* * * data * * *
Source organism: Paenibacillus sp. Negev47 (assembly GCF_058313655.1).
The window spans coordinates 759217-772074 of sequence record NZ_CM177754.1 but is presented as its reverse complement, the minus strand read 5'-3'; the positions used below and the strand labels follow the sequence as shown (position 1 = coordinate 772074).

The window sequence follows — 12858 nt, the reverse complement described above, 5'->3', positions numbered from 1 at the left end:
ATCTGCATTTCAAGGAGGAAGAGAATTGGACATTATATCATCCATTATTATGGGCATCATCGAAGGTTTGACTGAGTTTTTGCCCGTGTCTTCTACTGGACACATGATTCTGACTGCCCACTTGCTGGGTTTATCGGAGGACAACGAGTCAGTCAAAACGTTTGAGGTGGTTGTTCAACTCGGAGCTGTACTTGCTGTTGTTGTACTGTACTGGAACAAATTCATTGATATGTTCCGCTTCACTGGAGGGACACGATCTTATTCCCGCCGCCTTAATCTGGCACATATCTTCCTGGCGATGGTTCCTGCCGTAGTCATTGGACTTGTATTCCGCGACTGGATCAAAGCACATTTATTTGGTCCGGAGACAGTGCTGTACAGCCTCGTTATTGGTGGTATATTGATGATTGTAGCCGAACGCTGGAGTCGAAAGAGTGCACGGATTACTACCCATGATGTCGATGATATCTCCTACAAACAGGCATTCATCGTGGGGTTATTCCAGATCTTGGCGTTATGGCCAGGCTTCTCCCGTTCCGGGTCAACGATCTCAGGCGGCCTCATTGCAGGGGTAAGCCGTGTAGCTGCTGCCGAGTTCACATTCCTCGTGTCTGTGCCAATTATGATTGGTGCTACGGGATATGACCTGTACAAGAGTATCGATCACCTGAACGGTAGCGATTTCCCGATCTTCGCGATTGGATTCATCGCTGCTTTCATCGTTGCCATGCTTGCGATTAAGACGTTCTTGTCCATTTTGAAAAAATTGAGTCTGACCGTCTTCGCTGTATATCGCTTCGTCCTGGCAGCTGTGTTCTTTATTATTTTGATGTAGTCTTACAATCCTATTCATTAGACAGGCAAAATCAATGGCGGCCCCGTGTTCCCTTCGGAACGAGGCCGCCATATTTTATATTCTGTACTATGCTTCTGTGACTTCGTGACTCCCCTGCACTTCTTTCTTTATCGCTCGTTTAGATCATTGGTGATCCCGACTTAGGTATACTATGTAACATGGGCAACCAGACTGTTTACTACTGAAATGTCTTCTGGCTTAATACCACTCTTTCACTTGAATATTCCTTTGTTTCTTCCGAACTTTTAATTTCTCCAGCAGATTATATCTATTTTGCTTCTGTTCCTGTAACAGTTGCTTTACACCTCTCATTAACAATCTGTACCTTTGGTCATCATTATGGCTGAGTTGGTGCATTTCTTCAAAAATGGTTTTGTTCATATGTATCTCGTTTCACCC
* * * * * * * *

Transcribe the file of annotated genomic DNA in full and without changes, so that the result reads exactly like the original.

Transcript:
Source organism: Paenibacillus sp. Negev47 (assembly GCF_058313655.1).
The window spans coordinates 759217-772074 of sequence record NZ_CM177754.1 but is presented as its reverse complement, the minus strand read 5'-3'; the positions used below and the strand labels follow the sequence as shown (position 1 = coordinate 772074).

The window sequence follows — 12858 nt, the reverse complement described above, 5'->3', positions numbered from 1 at the left end:
ATCTGCATTTCAAGGAGGAAGAGAATTGGACATTATATCATCCATTATTATGGGCATCATCGAAGGTTTGACTGAGTTTTTGCCCGTGTCTTCTACTGGACACATGATTCTGACTGCCCACTTGCTGGGTTTATCGGAGGACAACGAGTCAGTCAAAACGTTTGAGGTGGTTGTTCAACTCGGAGCTGTACTTGCTGTTGTTGTACTGTACTGGAACAAATTCATTGATATGTTCCGCTTCACTGGAGGGACACGATCTTATTCCCGCCGCCTTAATCTGGCACATATCTTCCTGGCGATGGTTCCTGCCGTAGTCATTGGACTTGTATTCCGCGACTGGATCAAAGCACATTTATTTGGTCCGGAGACAGTGCTGTACAGCCTCGTTATTGGTGGTATATTGATGATTGTAGCCGAACGCTGGAGTCGAAAGAGTGCACGGATTACTACCCATGATGTCGATGATATCTCCTACAAACAGGCATTCATCGTGGGGTTATTCCAGATCTTGGCGTTATGGCCAGGCTTCTCCCGTTCCGGGTCAACGATCTCAGGCGGCCTCATTGCAGGGGTAAGCCGTGTAGCTGCTGCCGAGTTCACATTCCTCGTGTCTGTGCCAATTATGATTGGTGCTACGGGATATGACCTGTACAAGAGTATCGATCACCTGAACGGTAGCGATTTCCCGATCTTCGCGATTGGATTCATCGCTGCTTTCATCGTTGCCATGCTTGCGATTAAGACGTTCTTGTCCATTTTGAAAAAATTGAGTCTGACCGTCTTCGCTGTATATCGCTTCGTCCTGGCAGCTGTGTTCTTTATTATTTTGATGTAGTCTTACAATCCTATTCATTAGACAGGCAAAATCAATGGCGGCCCCGTGTTCCCTTCGGAACGAGGCCGCCATATTTTATATTCTGTACTATGCTTCTGTGACTTCGTGACTCCCCTGCACTTCTTTCTTTATCGCTCGTTTAGATCATTGGTGATCCCGACTTAGGTATACTATGTAACATGGGCAACCAGACTGTTTACTACTGAAATGTCTTCTGGCTTAATACCACTCTTTCACTTGAATATTCCTTTGTTTCTTCCGAACTTTTAATTTCTCCAGCAGATTATATCTATTTTGCTTCTGTTCCTGTAACAGTTGCTTTACACCTCTCATTAACAATCTGTACCTTTGGTCATCATTATGGCTGAGTTGGTGCATTTCTTCAAAAATGGTTTTGTTCATATGTATCTCGTTTCACCC